We can point to the entire chapter of Hebrews 11 for example after example of what faith is; each example involving not only a conviction in one’s heart, but a living demonstration of that conviction—bringing their faith to completion. For example, the book of Hebrews says, “By faith Noah, being warned by God about things not yet seen, in reverence prepared an ark for the salvation of his household” (verse 7). Noah and family were saved by faith, but it wasn’t a dead faith that merely believed. Rather, it was a living faith that PREPARED AN ARK! Had they only believed, but taken no action, they would have perished. Why? Because, as James 2 says, “…faith without works is useless” (verse 20). In the same way, Hebrews 11 says, “By faith the walls of Jericho fell down after they had been encircled for seven days” (verse 30). Now we know that all the marching in the world could not have made those walls fall down. It wasn’t the marching that did it and the Hebrews children did not put their faith in their marching; they put their faith in Jehovah God. It was He who made the walls fall down and they knew that very well. But those wall didn’t fall until the marching occurred. Why? Because as James 2 says, “faith without works is dead” (verse 26).
Is it, then, too much for Mr. Abrams (2006) to imagine that faith is more than the mere mental acquiescence to the validity of something; that it is more than just belief, more than just accepting? In light of James’ teaching and what the Bible says faith really is, is it really too much for Mr. Abrams and company to imagine that God, as a prerequisite to gaining access to the blood of Christ, would call upon people to actually express the convictions of their heart by meeting Him at the watery grave of baptism, and there demonstrating their faith in what Jesus has done for them—His death, burial, and resurrection—through their own symbolic death, burial, and resurrection to “walk in newness of life” (Romans 6:4)? Perhaps that is, indeed, just a little too much for a heart steeped in the doctrines of John Calvin to ever comprehend?
I love the Apostle Paul’s explanation of baptism, in addressing the church at Colossae, when he says: “and in Him you were also circumcised with a circumcision made without hands, in the removal of the body of the flesh by the circumcision of Christ; having been buried with Him in baptism, in which you were also raised up with Him through faith in the working of God, who raised Him from the dead” (Colossians 2:11-12). In this passage, Paul not only defines baptism as the moment we receive our spiritual circumcision, but he points out exactly where the efficacy of authentic Bible baptism lies when he says that “you were also raised up with Him through faith in the working of God…” Every authentic New Covenant child of God that I know knows exactly where their faith was at when they were baptized; and it was not in themselves, not in their obedience, not in their performances, and certainly not in the “water” itself. Their faith was, and is, in “the working of God!” That is about as far away from the kind of meritorious works of law, which Paul addressed in Ephesians 2, as one can get!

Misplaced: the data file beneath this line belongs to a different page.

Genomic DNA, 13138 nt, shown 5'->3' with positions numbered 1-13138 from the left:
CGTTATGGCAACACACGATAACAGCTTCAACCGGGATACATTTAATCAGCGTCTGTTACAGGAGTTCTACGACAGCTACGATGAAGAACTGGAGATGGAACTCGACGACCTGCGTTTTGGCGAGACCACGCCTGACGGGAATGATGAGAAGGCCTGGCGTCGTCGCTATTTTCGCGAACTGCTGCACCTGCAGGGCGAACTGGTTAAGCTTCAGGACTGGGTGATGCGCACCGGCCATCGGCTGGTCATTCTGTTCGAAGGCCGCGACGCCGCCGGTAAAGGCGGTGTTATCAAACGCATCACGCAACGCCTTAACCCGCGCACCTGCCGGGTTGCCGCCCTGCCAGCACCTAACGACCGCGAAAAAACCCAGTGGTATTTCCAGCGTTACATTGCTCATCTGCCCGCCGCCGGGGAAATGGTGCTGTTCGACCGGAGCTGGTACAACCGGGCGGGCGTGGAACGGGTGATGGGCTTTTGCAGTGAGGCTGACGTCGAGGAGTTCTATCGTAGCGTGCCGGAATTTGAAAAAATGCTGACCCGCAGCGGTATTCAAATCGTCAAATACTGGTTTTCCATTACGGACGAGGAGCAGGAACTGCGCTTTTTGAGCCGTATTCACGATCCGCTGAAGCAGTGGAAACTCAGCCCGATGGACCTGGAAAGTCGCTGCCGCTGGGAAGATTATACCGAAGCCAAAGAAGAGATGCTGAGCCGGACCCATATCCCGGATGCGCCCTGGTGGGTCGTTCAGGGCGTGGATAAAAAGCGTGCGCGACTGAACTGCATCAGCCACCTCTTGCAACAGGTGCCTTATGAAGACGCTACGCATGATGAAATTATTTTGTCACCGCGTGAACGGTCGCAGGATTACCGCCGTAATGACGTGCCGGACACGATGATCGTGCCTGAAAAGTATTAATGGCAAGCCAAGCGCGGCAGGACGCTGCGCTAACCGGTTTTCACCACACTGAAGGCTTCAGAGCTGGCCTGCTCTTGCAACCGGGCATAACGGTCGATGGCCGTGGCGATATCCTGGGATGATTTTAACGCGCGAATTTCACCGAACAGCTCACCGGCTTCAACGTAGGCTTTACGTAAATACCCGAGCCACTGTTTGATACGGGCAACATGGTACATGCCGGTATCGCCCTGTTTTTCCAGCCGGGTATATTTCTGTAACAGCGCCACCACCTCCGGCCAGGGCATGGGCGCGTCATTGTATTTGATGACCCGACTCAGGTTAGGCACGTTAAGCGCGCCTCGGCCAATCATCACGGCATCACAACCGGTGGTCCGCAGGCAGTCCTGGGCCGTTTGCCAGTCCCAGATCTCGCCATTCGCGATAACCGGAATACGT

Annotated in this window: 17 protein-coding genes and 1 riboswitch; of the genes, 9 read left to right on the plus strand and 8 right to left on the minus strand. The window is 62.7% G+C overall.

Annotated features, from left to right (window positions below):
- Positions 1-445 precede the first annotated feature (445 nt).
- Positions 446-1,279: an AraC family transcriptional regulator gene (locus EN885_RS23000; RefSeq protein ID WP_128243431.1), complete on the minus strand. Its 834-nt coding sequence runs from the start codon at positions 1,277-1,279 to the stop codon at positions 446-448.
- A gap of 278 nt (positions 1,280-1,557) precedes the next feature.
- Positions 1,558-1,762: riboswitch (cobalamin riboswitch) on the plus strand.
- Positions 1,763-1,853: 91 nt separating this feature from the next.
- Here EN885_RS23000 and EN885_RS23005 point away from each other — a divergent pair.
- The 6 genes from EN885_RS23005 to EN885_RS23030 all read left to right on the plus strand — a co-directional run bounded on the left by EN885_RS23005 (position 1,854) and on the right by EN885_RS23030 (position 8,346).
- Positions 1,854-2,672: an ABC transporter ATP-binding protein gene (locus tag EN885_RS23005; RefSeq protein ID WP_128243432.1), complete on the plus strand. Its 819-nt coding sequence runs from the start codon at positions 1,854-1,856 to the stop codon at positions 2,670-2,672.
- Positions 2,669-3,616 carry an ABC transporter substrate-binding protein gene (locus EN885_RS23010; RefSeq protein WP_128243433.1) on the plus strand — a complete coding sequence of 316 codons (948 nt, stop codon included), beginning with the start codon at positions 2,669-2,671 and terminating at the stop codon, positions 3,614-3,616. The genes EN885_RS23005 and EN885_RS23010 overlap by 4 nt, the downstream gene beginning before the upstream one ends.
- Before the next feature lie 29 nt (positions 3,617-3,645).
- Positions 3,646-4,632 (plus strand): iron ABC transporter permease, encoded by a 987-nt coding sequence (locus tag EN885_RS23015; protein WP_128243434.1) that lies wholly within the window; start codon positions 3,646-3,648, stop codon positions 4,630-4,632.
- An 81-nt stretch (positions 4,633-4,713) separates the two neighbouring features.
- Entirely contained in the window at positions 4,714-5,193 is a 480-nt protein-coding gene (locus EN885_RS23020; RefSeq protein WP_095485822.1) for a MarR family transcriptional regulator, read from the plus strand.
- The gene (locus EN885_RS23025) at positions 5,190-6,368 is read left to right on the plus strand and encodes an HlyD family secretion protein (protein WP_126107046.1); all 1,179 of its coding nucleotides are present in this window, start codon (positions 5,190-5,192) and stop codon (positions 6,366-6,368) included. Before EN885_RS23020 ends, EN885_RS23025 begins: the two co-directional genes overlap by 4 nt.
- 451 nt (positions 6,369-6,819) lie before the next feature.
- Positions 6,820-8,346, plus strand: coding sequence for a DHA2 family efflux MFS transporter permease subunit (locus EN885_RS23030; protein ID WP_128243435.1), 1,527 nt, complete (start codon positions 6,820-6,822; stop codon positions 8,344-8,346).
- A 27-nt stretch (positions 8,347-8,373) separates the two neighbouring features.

Faith cannot be separated from works; any more than love can be separated from obedience. Jesus said, “If you love Me you will keep my commandments” (John 14:15) and “He who has My commandments and keeps them is the one who loves Me” (John 14:21). While the Calvinists, and others like them, try to separate it all out and make “faith” one thing and “works another, or “love” one thing and “obedience” another, the truth is they are all one big ball of wax. As James points out, a living faith necessitates works and works of faith bring one’s faith to completion.